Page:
John Paul offered justice to the hearts of all, based upon the redemption of the world. 'This is why the Holy Father has taught with such ardor faithfulness to the doctrine of Christ.' The lesson repeats those of Cardinal Sodano and Ratzinger, but using the words of John Paul himself. The new pope should believe that redemption comes through justice which is achieved by adherence to the 'doctrine' — and especially the moral doctrine — 'of Christ.'
These sermons are remarkably similar in the portrait they paint of John Paul II and, by implication, in the advice the homilists are giving their fellow cardinal—electors. There is no hint that they expect the next pope to be a man of monumental stature as was John Paul; these men are realists.
But what emerges from the homilies is fairly clear:
(1) Abandon all thoughts of political calculation. Italian or non; European or non; new world or old; such considerations are no longer relevant. Christ has said 'follow me.'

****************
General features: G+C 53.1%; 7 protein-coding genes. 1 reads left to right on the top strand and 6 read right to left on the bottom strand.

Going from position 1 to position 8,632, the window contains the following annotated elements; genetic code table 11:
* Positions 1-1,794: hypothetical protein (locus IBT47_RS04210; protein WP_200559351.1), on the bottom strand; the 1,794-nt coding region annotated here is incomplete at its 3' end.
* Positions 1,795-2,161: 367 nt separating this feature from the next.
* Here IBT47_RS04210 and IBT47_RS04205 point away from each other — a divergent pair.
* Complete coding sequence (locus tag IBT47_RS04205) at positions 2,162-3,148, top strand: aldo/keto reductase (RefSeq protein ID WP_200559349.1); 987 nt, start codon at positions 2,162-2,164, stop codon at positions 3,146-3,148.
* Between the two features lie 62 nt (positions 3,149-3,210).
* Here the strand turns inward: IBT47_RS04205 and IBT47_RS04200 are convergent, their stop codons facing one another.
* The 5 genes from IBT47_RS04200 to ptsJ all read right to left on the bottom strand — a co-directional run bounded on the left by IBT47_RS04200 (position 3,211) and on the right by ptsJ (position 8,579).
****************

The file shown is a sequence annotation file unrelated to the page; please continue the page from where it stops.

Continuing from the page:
(2) The papacy of John Paul has defined the true meaning of Vatican II; there can be no abandonment of the Catholic moral tradition, no return to the doubts entertained immediately after Vatican II, which led in this country to the priest scandals.
(3) The challenge of today is first and foremost to deal with the 'culture of death' in the so—called 'developed world.' How this is to be done is the first task for the next papacy.
(4) Suffering for the Church, that is, on John Paul's conception, for the faithful, is the fire that will have forged and will forge the soul of the leader of the 'new evangelization,' the unfinished task of the last papacy.
This is the hardest lesson of all for the contemporary world; and may well be hardest for the papal electors, who perforce live in that world.
Ed Houser teaches philosophy in the Center for Thomistic Studies at the University of St. Thomas, Houston, and is an occasional contributor to The American Thinker